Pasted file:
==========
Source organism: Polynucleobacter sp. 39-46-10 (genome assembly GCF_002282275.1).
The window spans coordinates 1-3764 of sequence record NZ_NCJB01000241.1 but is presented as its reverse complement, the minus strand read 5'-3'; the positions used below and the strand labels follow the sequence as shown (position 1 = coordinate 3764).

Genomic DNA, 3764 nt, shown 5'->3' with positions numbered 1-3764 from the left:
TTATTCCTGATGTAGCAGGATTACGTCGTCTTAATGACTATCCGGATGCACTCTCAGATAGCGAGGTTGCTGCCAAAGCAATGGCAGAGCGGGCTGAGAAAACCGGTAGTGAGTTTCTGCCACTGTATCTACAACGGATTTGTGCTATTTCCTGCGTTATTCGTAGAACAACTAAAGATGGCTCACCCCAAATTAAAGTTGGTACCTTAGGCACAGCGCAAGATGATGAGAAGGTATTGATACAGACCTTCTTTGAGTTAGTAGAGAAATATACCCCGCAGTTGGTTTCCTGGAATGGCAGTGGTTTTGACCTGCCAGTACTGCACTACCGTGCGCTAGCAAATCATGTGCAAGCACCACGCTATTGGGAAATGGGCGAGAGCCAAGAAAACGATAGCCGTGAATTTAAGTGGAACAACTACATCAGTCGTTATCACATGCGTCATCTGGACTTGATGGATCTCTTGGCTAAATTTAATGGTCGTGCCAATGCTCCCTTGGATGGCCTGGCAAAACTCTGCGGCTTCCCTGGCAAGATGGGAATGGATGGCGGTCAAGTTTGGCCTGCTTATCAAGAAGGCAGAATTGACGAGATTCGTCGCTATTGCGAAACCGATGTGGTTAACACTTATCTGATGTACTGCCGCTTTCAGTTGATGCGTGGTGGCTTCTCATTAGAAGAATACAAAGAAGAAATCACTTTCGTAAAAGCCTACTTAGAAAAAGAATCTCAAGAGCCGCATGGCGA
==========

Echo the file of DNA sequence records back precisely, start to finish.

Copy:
Source organism: Polynucleobacter sp. 39-46-10 (genome assembly GCF_002282275.1).
The window spans coordinates 1-3764 of sequence record NZ_NCJB01000241.1 but is presented as its reverse complement, the minus strand read 5'-3'; the positions used below and the strand labels follow the sequence as shown (position 1 = coordinate 3764).

Genomic DNA, 3764 nt, shown 5'->3' with positions numbered 1-3764 from the left:
TTATTCCTGATGTAGCAGGATTACGTCGTCTTAATGACTATCCGGATGCACTCTCAGATAGCGAGGTTGCTGCCAAAGCAATGGCAGAGCGGGCTGAGAAAACCGGTAGTGAGTTTCTGCCACTGTATCTACAACGGATTTGTGCTATTTCCTGCGTTATTCGTAGAACAACTAAAGATGGCTCACCCCAAATTAAAGTTGGTACCTTAGGCACAGCGCAAGATGATGAGAAGGTATTGATACAGACCTTCTTTGAGTTAGTAGAGAAATATACCCCGCAGTTGGTTTCCTGGAATGGCAGTGGTTTTGACCTGCCAGTACTGCACTACCGTGCGCTAGCAAATCATGTGCAAGCACCACGCTATTGGGAAATGGGCGAGAGCCAAGAAAACGATAGCCGTGAATTTAAGTGGAACAACTACATCAGTCGTTATCACATGCGTCATCTGGACTTGATGGATCTCTTGGCTAAATTTAATGGTCGTGCCAATGCTCCCTTGGATGGCCTGGCAAAACTCTGCGGCTTCCCTGGCAAGATGGGAATGGATGGCGGTCAAGTTTGGCCTGCTTATCAAGAAGGCAGAATTGACGAGATTCGTCGCTATTGCGAAACCGATGTGGTTAACACTTATCTGATGTACTGCCGCTTTCAGTTGATGCGTGGTGGCTTCTCATTAGAAGAATACAAAGAAGAAATCACTTTCGTAAAAGCCTACTTAGAAAAAGAATCTCAAGAGCCGCATGGCGA